Proper 9, Year One[Go to Mission St Clare for an online version of the Daily Office including today’s scripture readings.]
Today’s Readings for the Daily Office:
Psalms 1, 2, 3 (morning) // 4, 7 (evening)
1 Samuel 15:1-3, 7-23
Our first reading this morning includes some of the most brutal words ever attributed to God, filtered through a prophet, and delivered to a king. These words call for the utter, purely vengeful destruction of a community called the Amalekites: “do not spare them, but kill both man and woman, child and infant, ox and sheep, camel and donkey.” Like some contemporary methods of warfare, this war against the Amalekites will not discriminate based on gender, age, or species. All are fair targets. But, believe it or not, there’s a form of war that this passage condemns as even worse.
King Saul disobeys the military strategy delivered to him by the prophet Samuel. Instead of destroying indiscriminately, Saul and his men think they have a better plan: wipe out the people and property they consider worthless, but set aside anything valuable for themselves. As the Scripture tells us, “Saul and the people spared . . . the best of the sheep and of the cattle and of the fatlings, and the lambs.” When Samuel hears the bleating of these sheep and the lowing of the cattle, he knows that the plan has gone wrong. According to the original plan, these animals should not have survived the attack.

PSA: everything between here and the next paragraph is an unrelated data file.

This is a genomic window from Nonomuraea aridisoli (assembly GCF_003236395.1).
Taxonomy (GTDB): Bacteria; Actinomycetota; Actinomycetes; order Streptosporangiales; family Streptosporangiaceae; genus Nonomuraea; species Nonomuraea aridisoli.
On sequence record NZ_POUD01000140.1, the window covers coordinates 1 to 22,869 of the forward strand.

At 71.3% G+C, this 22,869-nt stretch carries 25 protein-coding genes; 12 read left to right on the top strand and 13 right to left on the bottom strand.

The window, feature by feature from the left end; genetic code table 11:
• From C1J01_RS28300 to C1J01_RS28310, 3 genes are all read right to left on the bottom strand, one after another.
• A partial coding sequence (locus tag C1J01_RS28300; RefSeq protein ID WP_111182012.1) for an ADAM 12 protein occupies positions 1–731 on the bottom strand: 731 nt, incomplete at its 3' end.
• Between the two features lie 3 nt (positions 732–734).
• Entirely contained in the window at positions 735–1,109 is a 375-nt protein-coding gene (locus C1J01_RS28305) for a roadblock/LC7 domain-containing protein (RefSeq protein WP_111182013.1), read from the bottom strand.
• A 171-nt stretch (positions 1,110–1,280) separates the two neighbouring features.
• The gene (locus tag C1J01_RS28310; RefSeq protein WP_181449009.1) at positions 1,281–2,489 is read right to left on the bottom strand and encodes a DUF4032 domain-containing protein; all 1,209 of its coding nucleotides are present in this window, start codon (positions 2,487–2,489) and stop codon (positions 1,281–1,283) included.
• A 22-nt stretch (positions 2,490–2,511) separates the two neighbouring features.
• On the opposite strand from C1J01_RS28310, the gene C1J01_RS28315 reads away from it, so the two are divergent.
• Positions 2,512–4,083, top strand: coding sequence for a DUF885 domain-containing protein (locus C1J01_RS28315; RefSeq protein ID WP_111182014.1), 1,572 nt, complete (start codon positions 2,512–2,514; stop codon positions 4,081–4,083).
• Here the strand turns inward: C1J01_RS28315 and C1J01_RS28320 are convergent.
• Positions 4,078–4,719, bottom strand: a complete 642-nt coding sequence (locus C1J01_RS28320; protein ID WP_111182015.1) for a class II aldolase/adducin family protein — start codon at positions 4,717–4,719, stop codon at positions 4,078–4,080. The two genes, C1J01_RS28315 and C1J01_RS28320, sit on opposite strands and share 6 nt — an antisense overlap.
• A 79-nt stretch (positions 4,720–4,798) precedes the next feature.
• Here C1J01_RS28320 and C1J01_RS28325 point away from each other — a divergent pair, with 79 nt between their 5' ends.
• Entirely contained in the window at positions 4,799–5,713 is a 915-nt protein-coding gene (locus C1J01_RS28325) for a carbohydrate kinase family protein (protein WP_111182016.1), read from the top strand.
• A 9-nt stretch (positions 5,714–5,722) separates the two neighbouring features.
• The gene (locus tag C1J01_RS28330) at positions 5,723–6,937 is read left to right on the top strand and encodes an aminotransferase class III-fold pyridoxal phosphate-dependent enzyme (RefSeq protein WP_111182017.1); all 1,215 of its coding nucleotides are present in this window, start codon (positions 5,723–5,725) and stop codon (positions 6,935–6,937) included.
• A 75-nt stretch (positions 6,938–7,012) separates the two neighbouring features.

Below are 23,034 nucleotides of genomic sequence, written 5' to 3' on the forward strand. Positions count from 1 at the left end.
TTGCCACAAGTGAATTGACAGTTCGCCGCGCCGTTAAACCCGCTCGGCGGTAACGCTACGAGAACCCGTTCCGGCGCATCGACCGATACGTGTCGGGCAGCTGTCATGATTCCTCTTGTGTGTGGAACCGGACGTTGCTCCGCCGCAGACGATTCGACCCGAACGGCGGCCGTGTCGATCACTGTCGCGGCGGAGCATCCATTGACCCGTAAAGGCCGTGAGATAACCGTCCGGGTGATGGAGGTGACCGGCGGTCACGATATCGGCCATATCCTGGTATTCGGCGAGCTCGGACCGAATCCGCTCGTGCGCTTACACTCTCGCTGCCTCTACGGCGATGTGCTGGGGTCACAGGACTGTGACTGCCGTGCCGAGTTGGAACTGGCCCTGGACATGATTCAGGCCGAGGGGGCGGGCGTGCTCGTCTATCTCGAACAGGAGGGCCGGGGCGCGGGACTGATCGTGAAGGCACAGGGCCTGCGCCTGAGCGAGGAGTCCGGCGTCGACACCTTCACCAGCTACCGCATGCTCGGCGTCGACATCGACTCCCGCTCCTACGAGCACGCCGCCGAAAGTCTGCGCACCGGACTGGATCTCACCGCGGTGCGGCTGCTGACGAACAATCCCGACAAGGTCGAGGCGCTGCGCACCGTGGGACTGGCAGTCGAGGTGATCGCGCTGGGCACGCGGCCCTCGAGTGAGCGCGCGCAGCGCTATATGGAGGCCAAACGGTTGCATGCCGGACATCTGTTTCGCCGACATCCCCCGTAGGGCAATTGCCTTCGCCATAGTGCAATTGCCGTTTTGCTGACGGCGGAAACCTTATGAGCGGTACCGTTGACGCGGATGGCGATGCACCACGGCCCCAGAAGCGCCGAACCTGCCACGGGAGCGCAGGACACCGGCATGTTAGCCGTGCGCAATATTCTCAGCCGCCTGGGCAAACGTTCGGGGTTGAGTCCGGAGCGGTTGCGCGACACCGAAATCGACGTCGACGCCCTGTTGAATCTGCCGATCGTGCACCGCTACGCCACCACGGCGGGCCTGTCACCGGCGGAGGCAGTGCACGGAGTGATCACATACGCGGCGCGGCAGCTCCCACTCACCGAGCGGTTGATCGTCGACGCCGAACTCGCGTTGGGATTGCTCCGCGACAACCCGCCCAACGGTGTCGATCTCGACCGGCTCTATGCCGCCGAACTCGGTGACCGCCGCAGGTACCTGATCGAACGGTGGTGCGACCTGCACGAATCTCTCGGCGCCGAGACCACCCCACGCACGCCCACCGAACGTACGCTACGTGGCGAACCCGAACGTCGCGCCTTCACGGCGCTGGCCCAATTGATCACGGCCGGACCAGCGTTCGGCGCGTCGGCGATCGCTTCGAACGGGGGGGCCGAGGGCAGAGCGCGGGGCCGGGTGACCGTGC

What were they doing with the spoils of war? The Lord has this to say, through Samuel: “Why then did you not obey the voice of the Lord? Why did you swoop down on the spoil, and do what was evil in the sight of the Lord?” Saul claims that the goods his army set aside was just being saved up as a sacrifice to the Lord, but the Lord seems to know better. This war went wrong because Saul and his army set aside spoils for themselves.
While most of this Scripture passage is very remote from the God I have come to know, love, and serve in the person of Christ, we can still, very faintly, hear God crying out through this text against taking the spoils of war. We’re accustomed now to finding profit-motives and profiteers instigating and accompanying so many of the world’s violent conflicts. But, when it comes to the battles of this world, there should be nothing in it for us but justice and peace.
Lora Walsh blogs about taking risks and seeking grace at A Daily Scandal. She serves as curate of Grace Episcopal Church in Siloam Springs and as director of the Ark Fellows, an Episcopal Service Corps program sponsored by St. Paul’s in Fayetteville, Arkansas.